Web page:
Pre-heat the oven to 190°C/375°F/gas mark 5. Place a pan of lightly salted water on the hob to boil. Peel the potatoes and cut them into 3cm² chunks. Place them in the pan and simmer for around 10 minutes until soft.
1 kg potatoes
Place the kale in a steamer and steam over the top of the potatoes for the last 5 minutes.
80 g kale
Drain the potatoes and mash, add a little milk or butter to soften if you like then leave to one side. Meanwhile, heat the milk in a large pan and add the fish. Bring the milk to a boil then turn down the heat and simmer for 6 - 7 minutes.
750 ml milk, 250 g smoked haddock, 200 g white fish fillets
Heat the butter in a large pan and gently fry the leeks for 4 - 5 minutes until soft, but not brown.
50 g butter, 360 g leeks
Remove the fish from the pan and set it aside to cool. Pour the milk into a jug. Top tip. Put your milk pan into a bowl of hot water immediately, or it can be a pain to clean.
Add the flour to the leeks and stir well. Over a low heat, gradually add all the milk, stirring all the time. Season with salt and freshly ground black pepper.
3 tablespoon plain flour
Carefully break the fish into chunks, leaving behind the skin, and stir into the sauce. Add the prawns, peas, kale, and lemon zest.
100 g prawns, 100 g frozen peas, 1 lemons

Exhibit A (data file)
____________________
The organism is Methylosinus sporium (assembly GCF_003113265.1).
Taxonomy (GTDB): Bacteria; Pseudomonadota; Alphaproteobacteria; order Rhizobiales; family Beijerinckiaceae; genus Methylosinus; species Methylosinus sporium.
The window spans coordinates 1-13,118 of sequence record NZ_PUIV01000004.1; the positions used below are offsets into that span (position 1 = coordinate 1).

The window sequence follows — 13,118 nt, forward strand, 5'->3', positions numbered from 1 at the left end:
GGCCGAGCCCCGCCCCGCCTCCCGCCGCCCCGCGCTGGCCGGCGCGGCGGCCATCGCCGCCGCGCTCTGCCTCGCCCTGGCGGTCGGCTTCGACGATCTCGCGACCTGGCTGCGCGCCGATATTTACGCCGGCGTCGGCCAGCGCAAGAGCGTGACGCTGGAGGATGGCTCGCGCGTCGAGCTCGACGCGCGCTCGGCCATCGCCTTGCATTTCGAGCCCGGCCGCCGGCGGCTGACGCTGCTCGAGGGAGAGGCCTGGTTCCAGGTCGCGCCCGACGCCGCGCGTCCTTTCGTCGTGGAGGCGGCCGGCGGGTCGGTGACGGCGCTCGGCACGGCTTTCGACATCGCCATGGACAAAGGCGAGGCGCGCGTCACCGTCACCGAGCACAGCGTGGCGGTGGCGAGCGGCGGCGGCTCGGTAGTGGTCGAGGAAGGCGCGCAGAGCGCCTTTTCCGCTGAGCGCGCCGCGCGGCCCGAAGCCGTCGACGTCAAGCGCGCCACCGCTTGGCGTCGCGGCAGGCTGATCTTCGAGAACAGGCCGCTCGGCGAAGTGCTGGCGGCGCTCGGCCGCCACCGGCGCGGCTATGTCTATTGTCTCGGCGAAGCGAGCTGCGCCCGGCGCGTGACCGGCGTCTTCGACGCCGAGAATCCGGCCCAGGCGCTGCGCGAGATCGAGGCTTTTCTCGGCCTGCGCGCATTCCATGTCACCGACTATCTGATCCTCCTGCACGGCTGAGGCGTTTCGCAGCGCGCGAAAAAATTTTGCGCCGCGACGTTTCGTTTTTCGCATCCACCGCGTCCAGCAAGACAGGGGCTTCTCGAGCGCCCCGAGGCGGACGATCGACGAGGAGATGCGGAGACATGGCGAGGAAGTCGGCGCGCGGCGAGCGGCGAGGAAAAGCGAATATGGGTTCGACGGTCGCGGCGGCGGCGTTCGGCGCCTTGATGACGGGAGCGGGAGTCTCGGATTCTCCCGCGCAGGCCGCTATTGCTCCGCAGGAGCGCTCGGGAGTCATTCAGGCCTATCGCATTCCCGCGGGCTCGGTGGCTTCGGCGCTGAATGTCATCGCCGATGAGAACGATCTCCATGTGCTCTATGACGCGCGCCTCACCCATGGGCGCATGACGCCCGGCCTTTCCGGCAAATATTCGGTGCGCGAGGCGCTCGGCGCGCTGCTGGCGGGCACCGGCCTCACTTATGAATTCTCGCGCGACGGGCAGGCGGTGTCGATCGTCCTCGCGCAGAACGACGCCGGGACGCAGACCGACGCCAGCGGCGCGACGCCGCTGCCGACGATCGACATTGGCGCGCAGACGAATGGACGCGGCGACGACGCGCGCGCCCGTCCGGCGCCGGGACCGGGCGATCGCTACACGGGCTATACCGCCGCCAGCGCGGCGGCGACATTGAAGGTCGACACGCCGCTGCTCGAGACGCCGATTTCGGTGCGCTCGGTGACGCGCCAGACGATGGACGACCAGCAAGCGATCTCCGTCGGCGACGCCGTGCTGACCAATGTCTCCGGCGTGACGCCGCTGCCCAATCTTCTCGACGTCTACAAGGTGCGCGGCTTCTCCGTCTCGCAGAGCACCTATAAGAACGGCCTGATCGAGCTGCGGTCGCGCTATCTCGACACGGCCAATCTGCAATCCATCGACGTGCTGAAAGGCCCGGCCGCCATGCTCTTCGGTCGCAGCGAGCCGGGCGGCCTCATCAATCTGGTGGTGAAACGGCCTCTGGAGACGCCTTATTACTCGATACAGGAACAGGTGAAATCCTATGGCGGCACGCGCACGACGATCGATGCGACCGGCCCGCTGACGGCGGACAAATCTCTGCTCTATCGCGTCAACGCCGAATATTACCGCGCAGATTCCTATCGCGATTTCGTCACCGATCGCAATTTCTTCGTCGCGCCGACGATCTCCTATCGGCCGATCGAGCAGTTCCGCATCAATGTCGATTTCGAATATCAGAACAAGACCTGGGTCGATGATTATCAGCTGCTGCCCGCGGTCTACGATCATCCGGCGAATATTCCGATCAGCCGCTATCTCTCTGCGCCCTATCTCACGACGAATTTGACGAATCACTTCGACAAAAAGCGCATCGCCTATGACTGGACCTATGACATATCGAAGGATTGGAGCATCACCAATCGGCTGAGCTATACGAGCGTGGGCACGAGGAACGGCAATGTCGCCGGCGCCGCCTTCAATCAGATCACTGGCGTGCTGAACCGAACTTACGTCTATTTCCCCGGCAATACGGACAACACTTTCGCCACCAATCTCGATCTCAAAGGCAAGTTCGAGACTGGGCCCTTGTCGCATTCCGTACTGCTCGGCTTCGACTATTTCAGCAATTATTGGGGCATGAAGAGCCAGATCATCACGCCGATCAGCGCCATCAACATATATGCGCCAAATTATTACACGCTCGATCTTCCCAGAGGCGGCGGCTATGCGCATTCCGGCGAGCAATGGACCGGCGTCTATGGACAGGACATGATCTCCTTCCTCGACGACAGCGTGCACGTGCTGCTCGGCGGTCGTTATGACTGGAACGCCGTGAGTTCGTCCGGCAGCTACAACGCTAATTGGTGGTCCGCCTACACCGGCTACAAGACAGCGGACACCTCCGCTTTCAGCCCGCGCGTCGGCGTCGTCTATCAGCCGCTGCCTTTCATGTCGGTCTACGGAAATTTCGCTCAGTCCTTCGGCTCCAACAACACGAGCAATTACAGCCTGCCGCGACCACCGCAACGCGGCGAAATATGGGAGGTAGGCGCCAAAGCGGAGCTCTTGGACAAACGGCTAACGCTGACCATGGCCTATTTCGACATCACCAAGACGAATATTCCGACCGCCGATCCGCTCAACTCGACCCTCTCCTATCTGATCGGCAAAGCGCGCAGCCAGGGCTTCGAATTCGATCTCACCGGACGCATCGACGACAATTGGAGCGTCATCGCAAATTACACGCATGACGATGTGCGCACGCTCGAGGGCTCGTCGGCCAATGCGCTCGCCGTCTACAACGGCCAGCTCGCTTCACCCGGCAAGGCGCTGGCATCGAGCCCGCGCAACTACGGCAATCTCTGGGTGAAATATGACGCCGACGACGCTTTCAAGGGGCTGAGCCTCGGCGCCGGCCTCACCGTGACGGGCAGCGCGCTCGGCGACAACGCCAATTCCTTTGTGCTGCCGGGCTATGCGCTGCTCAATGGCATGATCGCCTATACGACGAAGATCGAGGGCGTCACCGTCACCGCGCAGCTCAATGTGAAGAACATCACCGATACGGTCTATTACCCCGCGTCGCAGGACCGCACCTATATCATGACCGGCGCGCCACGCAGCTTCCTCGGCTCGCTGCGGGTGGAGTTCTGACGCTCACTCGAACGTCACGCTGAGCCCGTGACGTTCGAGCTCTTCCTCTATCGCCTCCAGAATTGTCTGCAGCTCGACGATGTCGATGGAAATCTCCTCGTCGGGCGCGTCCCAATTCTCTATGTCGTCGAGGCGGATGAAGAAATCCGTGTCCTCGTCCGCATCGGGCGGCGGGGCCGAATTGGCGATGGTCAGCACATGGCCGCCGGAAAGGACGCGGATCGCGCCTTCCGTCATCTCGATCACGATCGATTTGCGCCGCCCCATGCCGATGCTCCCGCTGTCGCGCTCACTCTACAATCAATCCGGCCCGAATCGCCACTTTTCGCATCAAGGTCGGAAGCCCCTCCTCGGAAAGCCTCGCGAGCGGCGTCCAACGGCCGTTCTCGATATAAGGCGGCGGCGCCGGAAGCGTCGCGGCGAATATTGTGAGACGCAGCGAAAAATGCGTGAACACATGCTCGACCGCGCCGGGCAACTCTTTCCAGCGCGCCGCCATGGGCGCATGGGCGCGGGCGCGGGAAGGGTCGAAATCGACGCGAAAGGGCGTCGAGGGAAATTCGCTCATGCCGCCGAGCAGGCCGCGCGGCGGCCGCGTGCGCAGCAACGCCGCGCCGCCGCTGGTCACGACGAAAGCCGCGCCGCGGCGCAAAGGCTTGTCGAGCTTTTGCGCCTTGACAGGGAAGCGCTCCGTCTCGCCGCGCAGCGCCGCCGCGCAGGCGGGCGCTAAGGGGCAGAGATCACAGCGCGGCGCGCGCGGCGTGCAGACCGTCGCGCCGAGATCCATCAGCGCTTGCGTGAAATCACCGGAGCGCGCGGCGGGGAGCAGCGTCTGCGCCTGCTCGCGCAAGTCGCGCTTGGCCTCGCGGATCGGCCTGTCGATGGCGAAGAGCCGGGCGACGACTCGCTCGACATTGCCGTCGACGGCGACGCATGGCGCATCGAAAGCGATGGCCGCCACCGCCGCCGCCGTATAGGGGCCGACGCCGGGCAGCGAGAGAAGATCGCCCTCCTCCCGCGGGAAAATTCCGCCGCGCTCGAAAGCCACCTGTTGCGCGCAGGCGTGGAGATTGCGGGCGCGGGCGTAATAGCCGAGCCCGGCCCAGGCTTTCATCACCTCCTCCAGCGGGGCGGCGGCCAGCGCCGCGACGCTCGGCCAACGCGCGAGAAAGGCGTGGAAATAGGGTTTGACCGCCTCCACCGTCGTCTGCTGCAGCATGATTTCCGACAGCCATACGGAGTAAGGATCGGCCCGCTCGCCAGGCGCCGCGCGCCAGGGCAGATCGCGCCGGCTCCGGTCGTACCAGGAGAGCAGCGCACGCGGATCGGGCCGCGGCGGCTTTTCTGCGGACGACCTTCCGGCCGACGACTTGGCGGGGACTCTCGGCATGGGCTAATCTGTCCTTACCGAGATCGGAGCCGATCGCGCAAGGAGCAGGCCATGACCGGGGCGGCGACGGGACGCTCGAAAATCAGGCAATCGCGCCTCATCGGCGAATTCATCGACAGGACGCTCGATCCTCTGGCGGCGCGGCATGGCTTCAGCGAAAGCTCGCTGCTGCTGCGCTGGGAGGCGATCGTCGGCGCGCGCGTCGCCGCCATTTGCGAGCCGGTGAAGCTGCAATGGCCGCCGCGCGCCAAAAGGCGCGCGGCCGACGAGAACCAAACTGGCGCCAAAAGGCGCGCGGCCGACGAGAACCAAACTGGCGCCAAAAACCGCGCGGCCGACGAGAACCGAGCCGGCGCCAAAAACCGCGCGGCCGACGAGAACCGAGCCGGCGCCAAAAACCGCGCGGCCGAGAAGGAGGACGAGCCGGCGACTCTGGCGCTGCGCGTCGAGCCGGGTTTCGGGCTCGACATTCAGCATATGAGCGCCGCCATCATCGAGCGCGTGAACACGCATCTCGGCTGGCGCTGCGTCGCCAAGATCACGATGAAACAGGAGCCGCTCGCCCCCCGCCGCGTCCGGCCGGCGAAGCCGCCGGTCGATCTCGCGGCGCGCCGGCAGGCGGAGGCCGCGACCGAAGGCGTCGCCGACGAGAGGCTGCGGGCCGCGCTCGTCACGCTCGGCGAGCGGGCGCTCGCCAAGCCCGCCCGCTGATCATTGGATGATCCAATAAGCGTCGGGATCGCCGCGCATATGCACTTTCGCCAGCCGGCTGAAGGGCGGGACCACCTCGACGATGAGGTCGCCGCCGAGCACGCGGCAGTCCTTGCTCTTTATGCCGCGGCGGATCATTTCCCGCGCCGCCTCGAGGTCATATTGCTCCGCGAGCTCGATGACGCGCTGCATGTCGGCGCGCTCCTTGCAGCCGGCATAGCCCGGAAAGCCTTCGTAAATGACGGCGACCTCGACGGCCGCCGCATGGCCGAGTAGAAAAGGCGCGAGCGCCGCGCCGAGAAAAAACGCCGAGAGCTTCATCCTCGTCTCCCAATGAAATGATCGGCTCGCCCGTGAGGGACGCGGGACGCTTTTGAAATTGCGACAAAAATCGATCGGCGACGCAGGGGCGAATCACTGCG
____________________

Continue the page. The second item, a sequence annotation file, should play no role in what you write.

Place it all in an ovenproof dish, and cover it with the mashed potatoes using a fork to spread it evenly. Start at the edges of the dish and work in towards the middle. Bake in the oven for 25 minutes.
You can use any fish in a fish pie. Try a combination of white fish and smoked or oily fish. You could also just use one type if you prefer. A fish pie mix is convenient, but buying the fish separately is usually better value.
Other vegetables you could use include cabbage, spinach, broccoli, and sweetcorn.
The best potatoes to use for mash are Desiree or Maris Piper potatoes in the UK and Russets or Yukon Gold in the US. These are higher starch potatoes and will give a light fluffy mash. Waxy potatoes are more difficult to mash and you can end up with a potato paste rather than a fluffy mash. You could also try using sweet potatoes instead or half and half.
To make sure your mash doesn't sink into the filling, let your cooked potatoes steam for a few minutes. This helps dry them out a little. Watery potatoes weigh heavily and will seep into the filling. When adding the mashed potatoes, use a dessert or tablespoon and spoon it on one spoonful at a time. Start at the edges and work inwards towards the middle. Once you've covered the filling, you can go over the top with a fork to make a pattern or little grooves in the potato that will crisp up nicely in the oven.
Storing and Reheating
To reheat fish pie, cover with foil and reheat in the oven at 180C/350F/Gas Mark 4 for around 40 minutes until piping hot. To reheat from frozen allow around 1 ½ hours.
Fish pie can be frozen for up to 3 months. It can be frozen once assembled, without being cooked in the oven. If your fish pie has not already been cooked, leave it uncovered when reheating to allow it to brown on the top.
It can be stored cooked in the fridge for 2 - 3 days. You can also assemble it up to 48 hours in advance and keep it in the fridge.